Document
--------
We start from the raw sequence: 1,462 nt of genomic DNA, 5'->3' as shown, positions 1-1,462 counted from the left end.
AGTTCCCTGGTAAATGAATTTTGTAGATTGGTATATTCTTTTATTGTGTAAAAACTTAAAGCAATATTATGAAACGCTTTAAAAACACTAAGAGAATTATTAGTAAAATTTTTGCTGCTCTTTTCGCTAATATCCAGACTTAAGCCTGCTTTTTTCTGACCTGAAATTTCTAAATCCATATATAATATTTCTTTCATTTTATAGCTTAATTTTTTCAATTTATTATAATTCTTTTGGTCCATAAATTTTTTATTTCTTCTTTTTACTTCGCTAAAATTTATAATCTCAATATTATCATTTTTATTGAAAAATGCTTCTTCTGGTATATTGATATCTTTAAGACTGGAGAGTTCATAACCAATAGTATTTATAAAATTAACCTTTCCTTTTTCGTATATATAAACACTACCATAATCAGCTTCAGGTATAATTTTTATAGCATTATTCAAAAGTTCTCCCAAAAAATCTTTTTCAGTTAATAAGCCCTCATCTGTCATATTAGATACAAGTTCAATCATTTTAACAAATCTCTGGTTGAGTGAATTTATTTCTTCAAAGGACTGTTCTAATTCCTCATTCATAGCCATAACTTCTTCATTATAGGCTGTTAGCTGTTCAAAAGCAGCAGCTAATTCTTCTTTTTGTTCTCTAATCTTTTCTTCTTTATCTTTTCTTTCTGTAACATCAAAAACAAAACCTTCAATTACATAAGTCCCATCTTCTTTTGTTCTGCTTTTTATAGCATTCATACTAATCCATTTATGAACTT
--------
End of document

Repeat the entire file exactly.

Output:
We start from the raw sequence: 1,462 nt of genomic DNA, 5'->3' as shown, positions 1-1,462 counted from the left end.
AGTTCCCTGGTAAATGAATTTTGTAGATTGGTATATTCTTTTATTGTGTAAAAACTTAAAGCAATATTATGAAACGCTTTAAAAACACTAAGAGAATTATTAGTAAAATTTTTGCTGCTCTTTTCGCTAATATCCAGACTTAAGCCTGCTTTTTTCTGACCTGAAATTTCTAAATCCATATATAATATTTCTTTCATTTTATAGCTTAATTTTTTCAATTTATTATAATTCTTTTGGTCCATAAATTTTTTATTTCTTCTTTTTACTTCGCTAAAATTTATAATCTCAATATTATCATTTTTATTGAAAAATGCTTCTTCTGGTATATTGATATCTTTAAGACTGGAGAGTTCATAACCAATAGTATTTATAAAATTAACCTTTCCTTTTTCGTATATATAAACACTACCATAATCAGCTTCAGGTATAATTTTTATAGCATTATTCAAAAGTTCTCCCAAAAAATCTTTTTCAGTTAATAAGCCCTCATCTGTCATATTAGATACAAGTTCAATCATTTTAACAAATCTCTGGTTGAGTGAATTTATTTCTTCAAAGGACTGTTCTAATTCCTCATTCATAGCCATAACTTCTTCATTATAGGCTGTTAGCTGTTCAAAAGCAGCAGCTAATTCTTCTTTTTGTTCTCTAATCTTTTCTTCTTTATCTTTTCTTTCTGTAACATCAAAAACAAAACCTTCAATTACATAAGTCCCATCTTCTTTTGTTCTGCTTTTTATAGCATTCATACTAATCCATTTATGAACTT